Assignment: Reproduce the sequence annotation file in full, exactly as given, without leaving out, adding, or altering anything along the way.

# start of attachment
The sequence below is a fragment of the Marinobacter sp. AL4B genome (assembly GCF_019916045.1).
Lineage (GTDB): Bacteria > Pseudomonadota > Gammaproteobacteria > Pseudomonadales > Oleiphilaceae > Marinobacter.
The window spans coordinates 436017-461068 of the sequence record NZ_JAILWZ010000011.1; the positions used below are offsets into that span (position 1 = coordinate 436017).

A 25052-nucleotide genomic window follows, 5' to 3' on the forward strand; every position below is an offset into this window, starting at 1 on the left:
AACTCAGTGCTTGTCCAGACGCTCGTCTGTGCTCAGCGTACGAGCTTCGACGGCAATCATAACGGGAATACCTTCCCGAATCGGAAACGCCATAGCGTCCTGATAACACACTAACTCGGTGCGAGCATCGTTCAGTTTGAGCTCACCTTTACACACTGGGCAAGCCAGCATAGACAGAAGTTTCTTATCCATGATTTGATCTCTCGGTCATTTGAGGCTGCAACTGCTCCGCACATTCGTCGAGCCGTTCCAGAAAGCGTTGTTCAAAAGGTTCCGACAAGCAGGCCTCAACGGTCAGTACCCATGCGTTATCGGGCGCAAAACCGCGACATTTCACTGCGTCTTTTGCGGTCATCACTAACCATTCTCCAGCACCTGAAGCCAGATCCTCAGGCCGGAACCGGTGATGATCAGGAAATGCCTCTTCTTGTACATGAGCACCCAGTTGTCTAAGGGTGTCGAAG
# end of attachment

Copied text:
The sequence below is a fragment of the Marinobacter sp. AL4B genome (assembly GCF_019916045.1).
Lineage (GTDB): Bacteria > Pseudomonadota > Gammaproteobacteria > Pseudomonadales > Oleiphilaceae > Marinobacter.
The window spans coordinates 436017-461068 of the sequence record NZ_JAILWZ010000011.1; the positions used below are offsets into that span (position 1 = coordinate 436017).

A 25052-nucleotide genomic window follows, 5' to 3' on the forward strand; every position below is an offset into this window, starting at 1 on the left:
AACTCAGTGCTTGTCCAGACGCTCGTCTGTGCTCAGCGTACGAGCTTCGACGGCAATCATAACGGGAATACCTTCCCGAATCGGAAACGCCATAGCGTCCTGATAACACACTAACTCGGTGCGAGCATCGTTCAGTTTGAGCTCACCTTTACACACTGGGCAAGCCAGCATAGACAGAAGTTTCTTATCCATGATTTGATCTCTCGGTCATTTGAGGCTGCAACTGCTCCGCACATTCGTCGAGCCGTTCCAGAAAGCGTTGTTCAAAAGGTTCCGACAAGCAGGCCTCAACGGTCAGTACCCATGCGTTATCGGGCGCAAAACCGCGACATTTCACTGCGTCTTTTGCGGTCATCACTAACCATTCTCCAGCACCTGAAGCCAGATCCTCAGGCCGGAACCGGTGATGATCAGGAAATGCCTCTTCTTGTACATGAGCACCCAGTTGTCTAAGGGTGTCGAAG